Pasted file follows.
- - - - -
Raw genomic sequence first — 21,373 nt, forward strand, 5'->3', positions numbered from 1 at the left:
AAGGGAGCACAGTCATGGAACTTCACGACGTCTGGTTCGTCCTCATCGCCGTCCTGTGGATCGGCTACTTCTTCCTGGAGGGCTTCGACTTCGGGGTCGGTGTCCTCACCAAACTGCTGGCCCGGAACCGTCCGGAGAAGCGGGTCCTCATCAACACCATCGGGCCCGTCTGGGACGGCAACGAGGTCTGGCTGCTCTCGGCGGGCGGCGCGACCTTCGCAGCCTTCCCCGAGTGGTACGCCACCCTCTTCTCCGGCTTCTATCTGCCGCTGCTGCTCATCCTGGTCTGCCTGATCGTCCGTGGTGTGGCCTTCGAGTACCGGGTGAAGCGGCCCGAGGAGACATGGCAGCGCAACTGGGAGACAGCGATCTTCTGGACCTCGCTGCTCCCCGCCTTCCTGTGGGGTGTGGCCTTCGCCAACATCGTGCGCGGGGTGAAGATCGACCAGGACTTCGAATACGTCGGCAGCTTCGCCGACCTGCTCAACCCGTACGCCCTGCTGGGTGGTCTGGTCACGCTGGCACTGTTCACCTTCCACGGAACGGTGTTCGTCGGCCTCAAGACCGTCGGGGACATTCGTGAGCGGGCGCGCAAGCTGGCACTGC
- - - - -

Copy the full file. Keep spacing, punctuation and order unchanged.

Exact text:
Raw genomic sequence first — 21,373 nt, forward strand, 5'->3', positions numbered from 1 at the left:
AAGGGAGCACAGTCATGGAACTTCACGACGTCTGGTTCGTCCTCATCGCCGTCCTGTGGATCGGCTACTTCTTCCTGGAGGGCTTCGACTTCGGGGTCGGTGTCCTCACCAAACTGCTGGCCCGGAACCGTCCGGAGAAGCGGGTCCTCATCAACACCATCGGGCCCGTCTGGGACGGCAACGAGGTCTGGCTGCTCTCGGCGGGCGGCGCGACCTTCGCAGCCTTCCCCGAGTGGTACGCCACCCTCTTCTCCGGCTTCTATCTGCCGCTGCTGCTCATCCTGGTCTGCCTGATCGTCCGTGGTGTGGCCTTCGAGTACCGGGTGAAGCGGCCCGAGGAGACATGGCAGCGCAACTGGGAGACAGCGATCTTCTGGACCTCGCTGCTCCCCGCCTTCCTGTGGGGTGTGGCCTTCGCCAACATCGTGCGCGGGGTGAAGATCGACCAGGACTTCGAATACGTCGGCAGCTTCGCCGACCTGCTCAACCCGTACGCCCTGCTGGGTGGTCTGGTCACGCTGGCACTGTTCACCTTCCACGGAACGGTGTTCGTCGGCCTCAAGACCGTCGGGGACATTCGTGAGCGGGCGCGCAAGCTGGCACTGC